To achieve this goal, we had to initiate the process by assembling a larger global team. Additionally, a dedicated in-house design team was essential to navigate iterations and changes. Implementation involved local teams working directly on the ground. Furthermore, a significant emphasis was placed on monitoring, learning, and evaluation (MLE), supported by a dedicated team to ensure effective oversight and continuous improvement.

And while we were able to accomplish this, it’s still not quite the model we want to move forward with. The next phase for our project is to leverage persuasion.


Principle Two: to convince other implementers, funders, and governments to adopt a WASH in Schools model.

What are we trying to persuade people of? And who are we trying to persuade?

Our objective for the upcoming phase is to establish a network of partnerships, ultimately achieving city-wide WASH in Schools initiatives across four additional countries, targeting 2–3 cities per country. Instead of establishing complete Splash teams in each country, our strategy involves persuading governments to invest, encouraging existing local organizations to partner, prompting commercial markets to fulfill supply needs, and engaging schools, parents, and students in the process.

To accomplish this, our initial step involves gathering city-wide data to comprehend the overall context, determine the necessary budget and effort, and utilize this data as a foundation for program design. Close coordination and collaboration with the government is crucial for further expansion, this time executed through local implementers. This approach emphasizes co-design, leveraging the unique strengths of each party, and restructuring the global team to prioritize support over oversight. Additionally, we maintain our commitment to ongoing evaluations to ensure the success of the initiative.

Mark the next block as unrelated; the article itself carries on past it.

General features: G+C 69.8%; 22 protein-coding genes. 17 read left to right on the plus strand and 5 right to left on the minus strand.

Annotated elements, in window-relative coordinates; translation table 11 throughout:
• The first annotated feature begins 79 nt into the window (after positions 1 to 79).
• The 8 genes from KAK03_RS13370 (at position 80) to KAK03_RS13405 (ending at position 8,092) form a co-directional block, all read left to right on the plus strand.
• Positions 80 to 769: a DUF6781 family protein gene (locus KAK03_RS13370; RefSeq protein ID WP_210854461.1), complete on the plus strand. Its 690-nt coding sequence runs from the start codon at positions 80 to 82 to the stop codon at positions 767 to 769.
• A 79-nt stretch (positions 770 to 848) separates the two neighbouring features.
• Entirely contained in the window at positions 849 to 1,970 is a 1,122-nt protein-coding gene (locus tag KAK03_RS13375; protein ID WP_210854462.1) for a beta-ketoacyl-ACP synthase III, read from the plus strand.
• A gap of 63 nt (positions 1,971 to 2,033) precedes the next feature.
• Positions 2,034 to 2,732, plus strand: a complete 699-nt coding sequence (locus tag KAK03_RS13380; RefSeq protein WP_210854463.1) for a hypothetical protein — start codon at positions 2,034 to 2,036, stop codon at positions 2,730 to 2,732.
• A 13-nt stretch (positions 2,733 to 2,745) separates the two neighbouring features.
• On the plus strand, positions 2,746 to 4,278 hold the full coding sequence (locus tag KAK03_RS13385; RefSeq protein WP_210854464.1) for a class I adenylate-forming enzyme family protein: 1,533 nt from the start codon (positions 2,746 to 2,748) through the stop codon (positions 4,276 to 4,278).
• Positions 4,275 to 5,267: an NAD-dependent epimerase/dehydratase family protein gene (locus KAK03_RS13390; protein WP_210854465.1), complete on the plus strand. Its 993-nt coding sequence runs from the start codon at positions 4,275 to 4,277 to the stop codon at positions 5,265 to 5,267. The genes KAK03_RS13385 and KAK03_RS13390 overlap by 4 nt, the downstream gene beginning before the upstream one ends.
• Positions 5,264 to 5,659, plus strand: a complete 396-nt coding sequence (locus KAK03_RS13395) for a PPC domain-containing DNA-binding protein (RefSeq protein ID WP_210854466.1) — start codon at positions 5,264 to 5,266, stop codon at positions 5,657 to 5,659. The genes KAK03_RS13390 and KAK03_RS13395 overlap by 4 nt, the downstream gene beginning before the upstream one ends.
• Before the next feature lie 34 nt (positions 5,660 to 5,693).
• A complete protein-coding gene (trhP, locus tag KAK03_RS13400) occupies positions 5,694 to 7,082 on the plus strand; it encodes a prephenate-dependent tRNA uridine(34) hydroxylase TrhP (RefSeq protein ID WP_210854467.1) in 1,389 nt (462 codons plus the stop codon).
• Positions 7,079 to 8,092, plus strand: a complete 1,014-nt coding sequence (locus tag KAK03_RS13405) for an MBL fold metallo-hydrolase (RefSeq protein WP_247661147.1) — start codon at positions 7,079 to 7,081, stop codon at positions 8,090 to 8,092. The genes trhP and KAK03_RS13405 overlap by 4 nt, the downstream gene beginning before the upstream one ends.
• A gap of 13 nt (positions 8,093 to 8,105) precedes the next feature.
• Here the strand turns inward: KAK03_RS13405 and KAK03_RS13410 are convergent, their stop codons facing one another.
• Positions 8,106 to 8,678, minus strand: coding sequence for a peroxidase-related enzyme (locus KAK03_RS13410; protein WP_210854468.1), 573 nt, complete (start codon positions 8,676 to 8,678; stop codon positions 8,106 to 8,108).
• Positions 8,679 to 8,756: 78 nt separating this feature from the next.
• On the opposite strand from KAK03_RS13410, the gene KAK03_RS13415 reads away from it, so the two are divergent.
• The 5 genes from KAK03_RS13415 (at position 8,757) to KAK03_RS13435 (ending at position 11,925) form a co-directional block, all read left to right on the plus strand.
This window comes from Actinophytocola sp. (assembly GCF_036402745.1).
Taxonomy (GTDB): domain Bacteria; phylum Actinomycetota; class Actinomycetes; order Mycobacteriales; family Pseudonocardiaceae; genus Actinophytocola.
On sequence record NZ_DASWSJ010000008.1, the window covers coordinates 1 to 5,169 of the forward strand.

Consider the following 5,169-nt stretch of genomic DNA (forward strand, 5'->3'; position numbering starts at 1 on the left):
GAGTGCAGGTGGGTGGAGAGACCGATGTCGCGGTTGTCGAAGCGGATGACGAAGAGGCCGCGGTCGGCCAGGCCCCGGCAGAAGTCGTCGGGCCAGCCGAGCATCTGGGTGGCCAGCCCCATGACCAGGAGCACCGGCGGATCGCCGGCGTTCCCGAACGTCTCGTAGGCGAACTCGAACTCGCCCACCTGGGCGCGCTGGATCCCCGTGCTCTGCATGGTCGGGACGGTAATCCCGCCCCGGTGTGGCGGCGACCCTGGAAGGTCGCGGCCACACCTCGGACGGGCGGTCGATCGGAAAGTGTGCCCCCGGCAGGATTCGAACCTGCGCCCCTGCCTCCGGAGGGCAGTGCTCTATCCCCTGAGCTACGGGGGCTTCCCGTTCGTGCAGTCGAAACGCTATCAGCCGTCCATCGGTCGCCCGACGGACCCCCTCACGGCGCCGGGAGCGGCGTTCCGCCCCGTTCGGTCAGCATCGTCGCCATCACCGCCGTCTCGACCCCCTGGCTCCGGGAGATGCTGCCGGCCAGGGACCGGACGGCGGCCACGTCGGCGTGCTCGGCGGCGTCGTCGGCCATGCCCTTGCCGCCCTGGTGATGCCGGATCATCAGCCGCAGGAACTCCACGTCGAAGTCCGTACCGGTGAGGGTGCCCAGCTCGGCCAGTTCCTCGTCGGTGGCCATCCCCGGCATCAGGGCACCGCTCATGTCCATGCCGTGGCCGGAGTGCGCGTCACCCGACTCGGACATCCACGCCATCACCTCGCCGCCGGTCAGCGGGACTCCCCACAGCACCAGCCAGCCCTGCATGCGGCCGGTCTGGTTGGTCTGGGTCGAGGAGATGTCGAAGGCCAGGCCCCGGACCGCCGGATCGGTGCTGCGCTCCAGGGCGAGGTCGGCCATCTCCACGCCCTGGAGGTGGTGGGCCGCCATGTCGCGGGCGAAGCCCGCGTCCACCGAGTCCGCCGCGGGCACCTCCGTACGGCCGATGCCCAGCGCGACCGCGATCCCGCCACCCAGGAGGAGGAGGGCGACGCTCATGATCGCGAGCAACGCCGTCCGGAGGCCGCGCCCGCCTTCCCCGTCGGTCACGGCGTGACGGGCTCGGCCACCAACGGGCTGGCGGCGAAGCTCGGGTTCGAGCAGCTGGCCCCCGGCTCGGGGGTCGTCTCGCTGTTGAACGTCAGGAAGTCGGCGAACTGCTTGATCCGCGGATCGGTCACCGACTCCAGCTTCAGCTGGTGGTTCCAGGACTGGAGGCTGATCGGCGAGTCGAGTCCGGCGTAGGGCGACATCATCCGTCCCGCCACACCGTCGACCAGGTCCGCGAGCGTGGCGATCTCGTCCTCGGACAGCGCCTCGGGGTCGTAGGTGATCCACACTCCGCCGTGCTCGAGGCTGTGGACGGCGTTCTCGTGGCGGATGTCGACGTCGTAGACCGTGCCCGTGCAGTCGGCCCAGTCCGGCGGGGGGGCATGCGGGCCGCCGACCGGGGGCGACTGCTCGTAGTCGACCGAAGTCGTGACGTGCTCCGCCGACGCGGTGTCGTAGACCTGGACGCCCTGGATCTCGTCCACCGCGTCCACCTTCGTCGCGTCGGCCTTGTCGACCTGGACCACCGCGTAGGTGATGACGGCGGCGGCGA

Deployment models look very different through a partnership lens — with 5-year implementation cycles as the goal.

Phase Out

Principle Three: to develop a sustainable, ethical way to transition.

What characterizes an ethical and effective exit? As a smaller organization, our aim is not to grow in perpetuity. Instead, we aspire to develop tools for other actors to utilize, aid in their adaptation to new contexts, leverage insights from our direct implementation, and foster connections between partners. Ultimately, our goal is to create a robust network of support and resources, allowing us to step back and empower local partners to excel and surpass our own capabilities.

How can we achieve this? We plan to adopt a multi-city, multi-country approach, creating a diverse set of examples that serve as a foundation for replication. This involves establishing a knowledge management hub that is both clear and engaging, ensuring accessibility. We also aim to transition towards a consulting role to aid new initiatives in their program design, offer technical assistance, and share our experience in project management. Securing funding and facilitating connections between funders and local implementers are key components of our strategy.

Splash’s journey exemplifies a thoughtful and strategic approach to scaling WASH programs in urban areas. We are not just addressing immediate needs but laying the groundwork for lasting change. In this way, we believe we can contribute substantially to achieving the Sustainable Development Goals (SDGs) and ensure every school has comprehensive WASH+MH facilities so every kid can thrive.




Clean water, clean hands, clean toilets, and menstrual health support for kids in urban poverty — co-developed with local governments.